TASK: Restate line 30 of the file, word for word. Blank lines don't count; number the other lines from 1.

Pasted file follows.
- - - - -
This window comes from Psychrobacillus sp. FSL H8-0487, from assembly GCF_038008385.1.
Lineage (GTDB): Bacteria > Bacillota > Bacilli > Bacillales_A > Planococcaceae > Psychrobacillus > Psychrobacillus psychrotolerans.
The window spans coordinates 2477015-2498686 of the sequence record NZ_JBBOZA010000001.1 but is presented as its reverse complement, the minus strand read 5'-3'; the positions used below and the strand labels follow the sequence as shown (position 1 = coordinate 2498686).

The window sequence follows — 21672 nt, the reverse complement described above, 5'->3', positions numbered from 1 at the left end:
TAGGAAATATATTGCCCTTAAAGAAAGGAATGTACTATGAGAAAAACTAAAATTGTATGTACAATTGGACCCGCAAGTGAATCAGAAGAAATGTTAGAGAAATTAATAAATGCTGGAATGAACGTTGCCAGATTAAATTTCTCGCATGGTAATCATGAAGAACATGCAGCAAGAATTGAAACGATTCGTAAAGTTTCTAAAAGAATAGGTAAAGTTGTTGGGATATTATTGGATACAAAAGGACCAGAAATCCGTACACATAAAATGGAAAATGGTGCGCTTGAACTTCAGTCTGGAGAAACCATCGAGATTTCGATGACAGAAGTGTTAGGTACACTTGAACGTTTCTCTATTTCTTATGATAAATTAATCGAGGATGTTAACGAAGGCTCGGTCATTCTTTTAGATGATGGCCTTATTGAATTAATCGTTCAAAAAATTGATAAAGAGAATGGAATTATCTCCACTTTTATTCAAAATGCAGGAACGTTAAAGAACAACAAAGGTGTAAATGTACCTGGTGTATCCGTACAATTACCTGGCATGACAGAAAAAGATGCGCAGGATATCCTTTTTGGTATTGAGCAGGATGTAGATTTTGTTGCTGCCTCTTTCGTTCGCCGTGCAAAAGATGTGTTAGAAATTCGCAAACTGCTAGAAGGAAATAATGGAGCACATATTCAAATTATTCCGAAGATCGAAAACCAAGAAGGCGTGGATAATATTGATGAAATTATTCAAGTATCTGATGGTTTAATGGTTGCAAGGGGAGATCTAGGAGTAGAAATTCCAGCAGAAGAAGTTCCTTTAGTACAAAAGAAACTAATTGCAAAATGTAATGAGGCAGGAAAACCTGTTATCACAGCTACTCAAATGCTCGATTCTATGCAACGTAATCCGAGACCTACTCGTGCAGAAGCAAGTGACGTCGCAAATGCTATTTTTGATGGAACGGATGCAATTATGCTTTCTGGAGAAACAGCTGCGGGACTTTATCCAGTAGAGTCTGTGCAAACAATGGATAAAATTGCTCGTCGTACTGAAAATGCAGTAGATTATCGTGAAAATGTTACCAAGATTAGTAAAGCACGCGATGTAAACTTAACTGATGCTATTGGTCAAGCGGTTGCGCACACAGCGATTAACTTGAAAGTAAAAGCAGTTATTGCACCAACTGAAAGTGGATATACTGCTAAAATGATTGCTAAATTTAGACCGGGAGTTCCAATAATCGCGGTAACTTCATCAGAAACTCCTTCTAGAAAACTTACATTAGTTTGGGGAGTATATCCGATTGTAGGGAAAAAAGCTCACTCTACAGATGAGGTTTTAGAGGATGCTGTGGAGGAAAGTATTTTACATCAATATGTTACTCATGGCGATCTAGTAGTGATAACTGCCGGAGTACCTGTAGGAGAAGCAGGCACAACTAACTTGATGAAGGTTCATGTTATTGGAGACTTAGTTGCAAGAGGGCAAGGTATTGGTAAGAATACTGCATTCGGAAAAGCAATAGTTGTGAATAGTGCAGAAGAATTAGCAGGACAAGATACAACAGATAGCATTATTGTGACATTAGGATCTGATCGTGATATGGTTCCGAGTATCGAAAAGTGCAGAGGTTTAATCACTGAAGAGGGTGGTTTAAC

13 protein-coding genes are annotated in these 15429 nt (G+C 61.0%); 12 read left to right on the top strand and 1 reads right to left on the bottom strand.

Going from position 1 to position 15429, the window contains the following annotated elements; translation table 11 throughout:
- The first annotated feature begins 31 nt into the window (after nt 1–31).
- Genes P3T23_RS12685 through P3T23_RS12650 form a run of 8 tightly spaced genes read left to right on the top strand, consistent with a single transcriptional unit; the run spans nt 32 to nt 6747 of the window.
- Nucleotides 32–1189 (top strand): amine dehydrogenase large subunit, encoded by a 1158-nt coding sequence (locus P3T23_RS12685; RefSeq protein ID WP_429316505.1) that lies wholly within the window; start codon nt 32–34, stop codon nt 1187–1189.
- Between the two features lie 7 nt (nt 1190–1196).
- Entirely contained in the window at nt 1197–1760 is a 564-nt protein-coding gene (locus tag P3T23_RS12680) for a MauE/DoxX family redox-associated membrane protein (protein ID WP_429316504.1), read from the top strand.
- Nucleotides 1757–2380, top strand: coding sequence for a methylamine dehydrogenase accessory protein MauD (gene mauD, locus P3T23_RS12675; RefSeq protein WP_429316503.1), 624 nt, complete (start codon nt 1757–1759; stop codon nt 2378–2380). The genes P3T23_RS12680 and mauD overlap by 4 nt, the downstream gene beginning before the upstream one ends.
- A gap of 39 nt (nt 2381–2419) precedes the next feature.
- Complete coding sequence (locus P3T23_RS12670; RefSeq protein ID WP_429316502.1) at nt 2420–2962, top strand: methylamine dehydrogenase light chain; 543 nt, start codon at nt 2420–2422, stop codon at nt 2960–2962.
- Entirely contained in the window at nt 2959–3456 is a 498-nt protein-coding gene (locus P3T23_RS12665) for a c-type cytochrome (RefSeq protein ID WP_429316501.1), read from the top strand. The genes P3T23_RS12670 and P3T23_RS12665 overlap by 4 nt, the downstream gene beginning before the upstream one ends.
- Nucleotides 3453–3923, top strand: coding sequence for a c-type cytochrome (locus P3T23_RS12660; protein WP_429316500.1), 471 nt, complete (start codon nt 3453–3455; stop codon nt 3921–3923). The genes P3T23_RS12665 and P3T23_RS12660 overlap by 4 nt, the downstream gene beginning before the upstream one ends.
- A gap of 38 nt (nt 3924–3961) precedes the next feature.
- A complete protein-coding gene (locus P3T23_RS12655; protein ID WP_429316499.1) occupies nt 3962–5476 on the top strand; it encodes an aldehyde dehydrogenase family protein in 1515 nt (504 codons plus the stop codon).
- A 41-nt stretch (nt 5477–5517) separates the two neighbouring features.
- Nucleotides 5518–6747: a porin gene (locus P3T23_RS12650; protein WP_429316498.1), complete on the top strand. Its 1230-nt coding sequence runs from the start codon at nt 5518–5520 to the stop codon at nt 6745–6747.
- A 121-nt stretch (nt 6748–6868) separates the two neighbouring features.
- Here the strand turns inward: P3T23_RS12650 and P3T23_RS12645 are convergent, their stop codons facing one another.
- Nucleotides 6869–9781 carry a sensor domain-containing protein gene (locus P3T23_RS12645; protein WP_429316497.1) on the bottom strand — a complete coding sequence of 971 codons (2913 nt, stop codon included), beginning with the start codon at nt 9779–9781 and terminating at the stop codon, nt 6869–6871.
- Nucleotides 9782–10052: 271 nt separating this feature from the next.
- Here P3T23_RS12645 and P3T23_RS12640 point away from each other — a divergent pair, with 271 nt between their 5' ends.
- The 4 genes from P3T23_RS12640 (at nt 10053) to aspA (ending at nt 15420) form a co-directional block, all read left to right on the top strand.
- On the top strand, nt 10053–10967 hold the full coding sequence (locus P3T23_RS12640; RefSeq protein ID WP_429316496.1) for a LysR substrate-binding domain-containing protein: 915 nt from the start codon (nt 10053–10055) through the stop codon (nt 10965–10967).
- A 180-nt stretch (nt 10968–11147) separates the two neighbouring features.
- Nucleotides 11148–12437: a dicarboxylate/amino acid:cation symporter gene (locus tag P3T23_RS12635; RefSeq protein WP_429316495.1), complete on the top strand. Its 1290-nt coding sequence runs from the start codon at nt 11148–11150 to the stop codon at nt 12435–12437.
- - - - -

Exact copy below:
- Nucleotides 11148–12437: a dicarboxylate/amino acid:cation symporter gene (locus tag P3T23_RS12635; RefSeq protein WP_429316495.1), complete on the top strand. Its 1290-nt coding sequence runs from the start codon at nt 11148–11150 to the stop codon at nt 12435–12437.